Harry Potter's cloak of invisibility takes one big step towards reality
30th Mar 2013 | 12:00
Shhh, they'll still hear you even if they can't see you
This week, science holds the answer to Minority Report-style profiling, showing us that you really can tell if someone is going to commit a crime, but whether that's a good or a bad thing, we don't know.
Science has also developed cancer-battering super T cells, to wreak havoc on unsuspecting, malicious leukemia, while it's also shown us that evolution is nowhere near perfect.
Meanwhile, we've also seen that, yes, we really could produce fuel from thin, carbon-dioxide-rich air, and help out climate change in the process. What's more the holy grail of physics, the invisibility cloak, has taken one big, natural step towards reality. All in another exciting Week in Science.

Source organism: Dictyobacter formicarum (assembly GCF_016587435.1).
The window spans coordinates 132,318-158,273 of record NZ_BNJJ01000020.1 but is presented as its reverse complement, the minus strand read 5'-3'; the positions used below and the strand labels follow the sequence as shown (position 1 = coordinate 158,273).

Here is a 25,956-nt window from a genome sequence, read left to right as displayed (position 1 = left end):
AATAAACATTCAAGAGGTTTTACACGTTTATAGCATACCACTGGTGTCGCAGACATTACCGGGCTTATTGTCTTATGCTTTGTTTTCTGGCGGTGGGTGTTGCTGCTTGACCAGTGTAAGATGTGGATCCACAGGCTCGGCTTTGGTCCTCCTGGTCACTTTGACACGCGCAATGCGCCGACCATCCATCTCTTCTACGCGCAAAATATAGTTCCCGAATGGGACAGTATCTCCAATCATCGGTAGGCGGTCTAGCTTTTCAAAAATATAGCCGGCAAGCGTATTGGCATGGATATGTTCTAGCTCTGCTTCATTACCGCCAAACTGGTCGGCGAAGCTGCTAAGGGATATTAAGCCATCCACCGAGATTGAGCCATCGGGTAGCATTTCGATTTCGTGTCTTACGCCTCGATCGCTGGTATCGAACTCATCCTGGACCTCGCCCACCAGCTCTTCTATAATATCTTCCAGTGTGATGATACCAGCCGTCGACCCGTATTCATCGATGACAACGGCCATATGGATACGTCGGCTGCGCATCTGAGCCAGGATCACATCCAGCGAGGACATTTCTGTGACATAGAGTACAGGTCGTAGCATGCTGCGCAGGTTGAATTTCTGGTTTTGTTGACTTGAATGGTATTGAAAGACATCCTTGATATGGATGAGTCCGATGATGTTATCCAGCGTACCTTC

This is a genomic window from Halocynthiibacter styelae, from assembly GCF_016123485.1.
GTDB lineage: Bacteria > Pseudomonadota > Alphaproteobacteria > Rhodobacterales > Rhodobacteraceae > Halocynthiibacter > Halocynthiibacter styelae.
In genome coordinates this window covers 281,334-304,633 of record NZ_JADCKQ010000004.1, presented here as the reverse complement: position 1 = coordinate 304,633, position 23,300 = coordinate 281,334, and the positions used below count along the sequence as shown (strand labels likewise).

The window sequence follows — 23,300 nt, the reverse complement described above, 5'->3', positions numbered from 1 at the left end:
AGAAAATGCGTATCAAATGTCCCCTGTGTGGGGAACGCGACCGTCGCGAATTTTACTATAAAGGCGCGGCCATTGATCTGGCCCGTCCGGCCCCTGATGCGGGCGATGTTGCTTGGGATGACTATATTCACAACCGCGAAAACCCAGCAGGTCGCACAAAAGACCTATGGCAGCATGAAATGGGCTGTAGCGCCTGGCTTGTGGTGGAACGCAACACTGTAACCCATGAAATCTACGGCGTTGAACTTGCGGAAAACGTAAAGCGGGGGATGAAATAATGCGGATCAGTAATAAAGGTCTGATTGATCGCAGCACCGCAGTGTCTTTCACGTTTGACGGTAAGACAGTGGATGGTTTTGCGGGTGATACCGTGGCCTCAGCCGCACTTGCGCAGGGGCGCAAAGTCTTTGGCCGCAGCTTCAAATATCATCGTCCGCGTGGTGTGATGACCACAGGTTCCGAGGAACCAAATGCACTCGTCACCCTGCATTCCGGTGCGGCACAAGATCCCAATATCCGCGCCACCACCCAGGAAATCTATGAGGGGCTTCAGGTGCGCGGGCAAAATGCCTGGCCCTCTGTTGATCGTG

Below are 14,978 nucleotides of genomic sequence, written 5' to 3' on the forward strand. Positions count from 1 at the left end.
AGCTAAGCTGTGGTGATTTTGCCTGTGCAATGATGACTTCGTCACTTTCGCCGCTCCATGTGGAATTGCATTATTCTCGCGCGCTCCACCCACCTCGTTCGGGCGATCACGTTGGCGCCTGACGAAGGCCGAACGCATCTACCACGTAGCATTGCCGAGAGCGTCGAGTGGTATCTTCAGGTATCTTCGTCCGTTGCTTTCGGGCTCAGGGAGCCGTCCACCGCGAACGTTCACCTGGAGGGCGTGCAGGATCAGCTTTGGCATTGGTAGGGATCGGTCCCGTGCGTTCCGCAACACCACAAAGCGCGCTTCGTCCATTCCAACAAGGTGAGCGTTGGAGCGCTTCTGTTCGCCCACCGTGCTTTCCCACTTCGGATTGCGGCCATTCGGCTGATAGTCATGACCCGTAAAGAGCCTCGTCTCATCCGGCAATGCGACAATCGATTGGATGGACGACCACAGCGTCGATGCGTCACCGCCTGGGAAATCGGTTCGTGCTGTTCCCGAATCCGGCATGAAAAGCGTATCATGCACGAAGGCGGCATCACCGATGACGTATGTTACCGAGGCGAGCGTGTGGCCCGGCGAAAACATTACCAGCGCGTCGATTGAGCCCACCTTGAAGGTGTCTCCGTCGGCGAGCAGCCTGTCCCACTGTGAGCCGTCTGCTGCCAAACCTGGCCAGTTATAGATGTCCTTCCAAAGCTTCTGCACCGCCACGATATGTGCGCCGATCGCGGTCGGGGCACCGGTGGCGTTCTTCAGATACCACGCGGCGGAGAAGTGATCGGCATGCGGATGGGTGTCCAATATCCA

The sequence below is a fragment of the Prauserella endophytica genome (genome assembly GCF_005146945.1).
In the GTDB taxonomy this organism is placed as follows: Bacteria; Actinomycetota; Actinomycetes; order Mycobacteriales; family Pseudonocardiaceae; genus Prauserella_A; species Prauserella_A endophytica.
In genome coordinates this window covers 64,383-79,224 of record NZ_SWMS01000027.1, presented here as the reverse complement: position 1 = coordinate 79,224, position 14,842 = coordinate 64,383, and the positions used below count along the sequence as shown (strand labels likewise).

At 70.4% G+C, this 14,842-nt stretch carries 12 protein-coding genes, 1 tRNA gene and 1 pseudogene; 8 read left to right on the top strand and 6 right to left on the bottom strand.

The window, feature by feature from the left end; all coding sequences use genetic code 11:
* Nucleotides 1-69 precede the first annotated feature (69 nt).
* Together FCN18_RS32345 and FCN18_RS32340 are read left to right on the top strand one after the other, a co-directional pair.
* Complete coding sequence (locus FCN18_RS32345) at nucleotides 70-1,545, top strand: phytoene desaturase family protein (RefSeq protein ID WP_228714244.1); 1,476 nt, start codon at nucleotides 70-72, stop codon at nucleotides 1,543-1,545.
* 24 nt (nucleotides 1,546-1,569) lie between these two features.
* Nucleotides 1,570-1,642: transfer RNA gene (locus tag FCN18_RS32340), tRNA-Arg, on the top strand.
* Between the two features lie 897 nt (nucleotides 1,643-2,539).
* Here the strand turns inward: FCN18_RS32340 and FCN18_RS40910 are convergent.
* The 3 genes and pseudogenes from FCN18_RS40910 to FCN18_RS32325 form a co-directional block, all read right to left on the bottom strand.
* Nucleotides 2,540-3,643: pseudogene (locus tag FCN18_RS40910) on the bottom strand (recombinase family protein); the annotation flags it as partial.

Not quite Minority Report but close -- Sounding like something out of a dystopian science fiction novel, researchers have found a link between activity in a particular region of the brain and the likelihood criminals will reoffend. A study of 96 male inmates just before their release from prison using fMRI showed that those prisoners who displayed little activity in a region of their brain called the anterior cingulate cortex, which deals with executive functions such as decision-making, and motor control, were 2.6 times more likely to be rearrested, and 4.3 times more likely to be involved in nonviolent crimes. The study marks some of the first steps into correlating brain function to real-world outcomes, and although it needs much further research and development to mitigate a myriad of other factors, could result in something akin to brain-scan profiling, which is either a scary thought or a useful tool, depending on how you look at it. [Nature]